In fact what’s most vexing about Americans’ religious illiteracy barely made headlines. Armed only with our ignorance, are we ready for a world that daily manifests the absolute conflict of multiple religious absolutes? Writers like Graham Fuller and Eliza Griswold argue that religion is a side-show for geopolitical issues ranging from water rights to territorial claims — but tell that to Hindus and Muslims in Northern India or to equally angry Jews, Christians and Buddhists around the world. Even if cynical leaders do use religion to manipulate the masses, it’s critical to understand why it catches and compels so many people. Knowing a bit of theology and religious history is good a first step.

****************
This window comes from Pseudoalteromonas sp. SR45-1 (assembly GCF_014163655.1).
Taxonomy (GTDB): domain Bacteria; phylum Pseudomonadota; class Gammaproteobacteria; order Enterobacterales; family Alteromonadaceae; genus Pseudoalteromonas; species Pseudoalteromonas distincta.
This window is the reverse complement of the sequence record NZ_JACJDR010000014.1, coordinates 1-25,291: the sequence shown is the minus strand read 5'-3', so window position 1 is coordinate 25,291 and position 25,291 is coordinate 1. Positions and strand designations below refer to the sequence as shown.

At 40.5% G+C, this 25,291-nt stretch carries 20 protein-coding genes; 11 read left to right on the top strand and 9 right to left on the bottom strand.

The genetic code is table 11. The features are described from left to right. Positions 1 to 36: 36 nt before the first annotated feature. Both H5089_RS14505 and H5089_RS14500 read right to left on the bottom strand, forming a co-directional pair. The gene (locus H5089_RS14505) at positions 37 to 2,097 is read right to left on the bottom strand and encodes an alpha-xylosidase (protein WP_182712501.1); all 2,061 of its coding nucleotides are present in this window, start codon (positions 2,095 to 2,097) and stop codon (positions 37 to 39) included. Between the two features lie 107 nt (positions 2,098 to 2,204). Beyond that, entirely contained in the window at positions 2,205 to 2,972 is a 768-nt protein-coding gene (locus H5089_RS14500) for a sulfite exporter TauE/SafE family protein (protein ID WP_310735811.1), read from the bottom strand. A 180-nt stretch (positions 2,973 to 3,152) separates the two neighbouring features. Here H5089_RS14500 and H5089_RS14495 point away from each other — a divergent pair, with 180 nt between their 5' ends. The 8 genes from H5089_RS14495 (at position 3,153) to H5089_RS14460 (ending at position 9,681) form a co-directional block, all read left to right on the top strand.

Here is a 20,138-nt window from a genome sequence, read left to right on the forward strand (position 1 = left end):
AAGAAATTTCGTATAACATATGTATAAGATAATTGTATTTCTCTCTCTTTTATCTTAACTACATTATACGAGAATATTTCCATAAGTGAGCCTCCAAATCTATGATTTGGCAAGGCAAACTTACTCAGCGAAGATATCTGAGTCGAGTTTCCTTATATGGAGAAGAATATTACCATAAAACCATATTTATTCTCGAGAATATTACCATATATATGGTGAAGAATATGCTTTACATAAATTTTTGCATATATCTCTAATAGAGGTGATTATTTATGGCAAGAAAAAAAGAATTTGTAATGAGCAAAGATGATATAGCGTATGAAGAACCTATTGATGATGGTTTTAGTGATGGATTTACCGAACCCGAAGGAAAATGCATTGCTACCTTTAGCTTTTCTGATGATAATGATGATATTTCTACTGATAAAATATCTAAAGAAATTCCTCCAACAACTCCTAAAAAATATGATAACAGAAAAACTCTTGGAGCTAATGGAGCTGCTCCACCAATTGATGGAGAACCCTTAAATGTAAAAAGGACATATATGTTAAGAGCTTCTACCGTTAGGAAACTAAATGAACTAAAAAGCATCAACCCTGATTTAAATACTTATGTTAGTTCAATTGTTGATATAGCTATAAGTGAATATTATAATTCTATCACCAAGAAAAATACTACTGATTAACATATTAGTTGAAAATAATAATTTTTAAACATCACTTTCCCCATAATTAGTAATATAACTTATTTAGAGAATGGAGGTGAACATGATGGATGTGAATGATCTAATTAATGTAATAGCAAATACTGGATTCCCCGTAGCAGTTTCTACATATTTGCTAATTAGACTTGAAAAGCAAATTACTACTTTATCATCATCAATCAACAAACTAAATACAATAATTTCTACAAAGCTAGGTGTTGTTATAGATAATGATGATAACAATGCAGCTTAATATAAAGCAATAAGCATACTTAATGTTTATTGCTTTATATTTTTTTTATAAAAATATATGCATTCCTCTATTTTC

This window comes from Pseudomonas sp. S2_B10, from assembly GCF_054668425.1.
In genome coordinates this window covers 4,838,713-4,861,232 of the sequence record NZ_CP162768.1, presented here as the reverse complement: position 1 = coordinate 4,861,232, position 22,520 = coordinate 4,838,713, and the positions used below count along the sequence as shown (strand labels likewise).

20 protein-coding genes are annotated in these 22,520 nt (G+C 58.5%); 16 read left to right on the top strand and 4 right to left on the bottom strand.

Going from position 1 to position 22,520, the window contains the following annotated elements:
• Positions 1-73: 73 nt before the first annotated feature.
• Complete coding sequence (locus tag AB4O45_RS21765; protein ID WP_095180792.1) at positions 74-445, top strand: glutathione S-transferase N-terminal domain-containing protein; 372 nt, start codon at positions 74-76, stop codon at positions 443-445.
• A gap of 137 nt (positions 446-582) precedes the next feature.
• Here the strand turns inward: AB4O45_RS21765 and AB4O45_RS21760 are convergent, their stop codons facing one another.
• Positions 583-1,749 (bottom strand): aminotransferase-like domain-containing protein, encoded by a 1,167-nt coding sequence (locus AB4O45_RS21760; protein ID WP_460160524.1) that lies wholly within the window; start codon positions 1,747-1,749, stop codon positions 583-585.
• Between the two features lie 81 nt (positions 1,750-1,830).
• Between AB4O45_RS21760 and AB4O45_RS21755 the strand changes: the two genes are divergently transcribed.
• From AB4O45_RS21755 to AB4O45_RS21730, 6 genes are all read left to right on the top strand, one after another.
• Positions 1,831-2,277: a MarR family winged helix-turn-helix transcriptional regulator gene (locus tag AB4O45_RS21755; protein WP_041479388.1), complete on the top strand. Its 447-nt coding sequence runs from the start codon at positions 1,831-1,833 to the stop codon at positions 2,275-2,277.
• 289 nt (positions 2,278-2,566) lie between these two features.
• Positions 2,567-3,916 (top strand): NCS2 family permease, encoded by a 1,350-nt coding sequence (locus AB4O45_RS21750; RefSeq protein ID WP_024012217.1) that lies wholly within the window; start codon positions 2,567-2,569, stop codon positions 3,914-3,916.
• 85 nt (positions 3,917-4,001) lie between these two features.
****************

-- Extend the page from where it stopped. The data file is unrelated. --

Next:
Then again, it could be that Americans don’t have time to learn about other people’s religions because they are too busy studying their own. I don’t mean the old faiths like Judaism or Christianity. I’m referring to the new ones: Apple, Converse and Juicy. Researchers at Duke, New York University and Tel Aviv University found that brands provide the same sense of self-worth that religions do. Folks who won’t wear Jesus’ cross may find contentment sporting Abercrombie’s moose. Could it be that religious leaders who call American consumerism the poisoned fruit of our secular democracy are onto something?
Perhaps, as a counterpoint to the Religious Knowledge Survey, Americans should be quizzed on their brand literacy.